George Fox tabs its top professors for 2014-2015

Higher ed — Mock and O'Donnell receive undergraduate honors; Meszaros and DeKruyf earn top graduate accolades

George Fox University recognized its best professors last month, naming four as recipients of undergraduate and graduate teaching and research/scholarship awards for 2014-2015.

English professor Melanie Springer Mock received the Faculty Achievement Award for Undergraduate Research and Scholarship, while Sue O’Donnell, an associate professor of psychology, was honored with the Undergraduate Faculty Achievement Award for Teaching.

On the graduate side, physical therapy professor Andy Meszaros received the school’s annual award for teaching and school counseling professor Lori DeKruyf earned the research and scholarship award.

Springer Mock, an alumna of the university, teaches students how to write and publishes prolifically herself. She has written or edited three books, including “The Spirit of Adoption: Writers on Religion, Adoption, Faith, and More,” published in 2014 by Cascade Press, and is author of the forthcoming book “If Eve Only Knew: Freeing Yourself from Biblical Womanhood and Becoming all God Means for You to Be.”

Since 2010, she has challenged herself to write at least 250 words a day. All told, she has authored four books, 40 essays and 40 book reviews since 2001.

“In doing so, she models for students and colleagues the kind of disciplined, hard work that produces results,” said Laura Hartley, dean of the university’s College of Arts and Sciences. “Not only that, but she is also a great encourager for colleagues and students alike. She is generous with her time in reading others’ work and providing helpful feedback, including suggesting venues for publication for those works.”

O’Donnell joined the psychology department in 2001, teaching a range of classes but specializing in human development courses, research methods and the history and systems of psychology. She is lauded for being an innovator looking for ways to bring the subject matter to students in new ways.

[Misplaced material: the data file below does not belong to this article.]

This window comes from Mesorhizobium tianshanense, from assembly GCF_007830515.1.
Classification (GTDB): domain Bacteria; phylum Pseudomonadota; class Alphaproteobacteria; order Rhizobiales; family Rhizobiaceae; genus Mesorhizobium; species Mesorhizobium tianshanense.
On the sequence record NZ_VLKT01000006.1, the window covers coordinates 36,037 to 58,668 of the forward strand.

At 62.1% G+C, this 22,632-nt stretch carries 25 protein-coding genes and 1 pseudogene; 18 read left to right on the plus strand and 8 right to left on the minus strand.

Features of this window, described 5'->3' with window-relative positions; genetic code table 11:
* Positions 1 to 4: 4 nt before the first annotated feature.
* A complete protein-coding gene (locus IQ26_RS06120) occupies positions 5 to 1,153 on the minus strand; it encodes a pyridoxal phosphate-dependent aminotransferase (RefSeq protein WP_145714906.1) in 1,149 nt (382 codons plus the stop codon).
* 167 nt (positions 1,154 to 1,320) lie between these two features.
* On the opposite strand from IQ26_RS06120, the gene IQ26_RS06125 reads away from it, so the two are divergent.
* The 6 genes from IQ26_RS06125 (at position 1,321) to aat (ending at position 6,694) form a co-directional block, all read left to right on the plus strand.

To her students, O’Donnell is a mentor and advocate, regularly inviting them into her home for events and study sessions. In the psychology department, she has led the way in adopting educational technology and given her time to train others.

“Most importantly, Sue is known for the concern she shows for her students,” said Jim Foster, dean of the school’s College of Behavioral and Health Sciences. “One of the students who nominated Sue noted that ‘Every single semester she goes above and beyond what is required of her to make sure her students not only learn the material but are equipped to apply it in their everyday lives.’”

Students describe Meszaros as organized, innovative, demanding and the kind of teacher who presents material in such a way that it triggers a “learning experience.” He also earned praise for his professionalism and ability to explain difficult material.

“George Fox physical therapy students are the best that I’ve ever encountered in 15-plus years of teaching,” Meszaros said. “Their hard work, curiosity and good humor make teaching a joy. We tell our DPT students that the best way to grow professionally is to surround yourself with people who are better than yourself. This award reflects the level of excellence found in the faculty that surround me in the physical therapy program.”

DeKruyf earned the honor for her scholarship and influence in the field of school counseling. Recently, she and two national collaborators edited a two-part edition of “Professional School Counseling,” the flagship journal of the American School Counselor Association, which maintains a membership of more than 20,000. It was her work in school counselor professional identity that positioned her to serve as co-editor for this special edition.

DeKruyf’s research interests are reflected in the topics she has published and presented on locally, regionally and nationally. These include school counseling site supervision and school counselor professional identity, cross-cultural mentorship, cultural sensitivity, narrative counseling and social justice advocacy.

“Lori is a consistent scholar whose work as school counselor identity is aligned well with her service agenda and with her teaching goals,” said Scot Headley, dean of the College of Education. “She has been consistent in scholarly engagement throughout her career at George Fox. The journals in which she has published her work are important and influential in her field. In fact, at the current time, Lori is gaining national influence in her professional field.”

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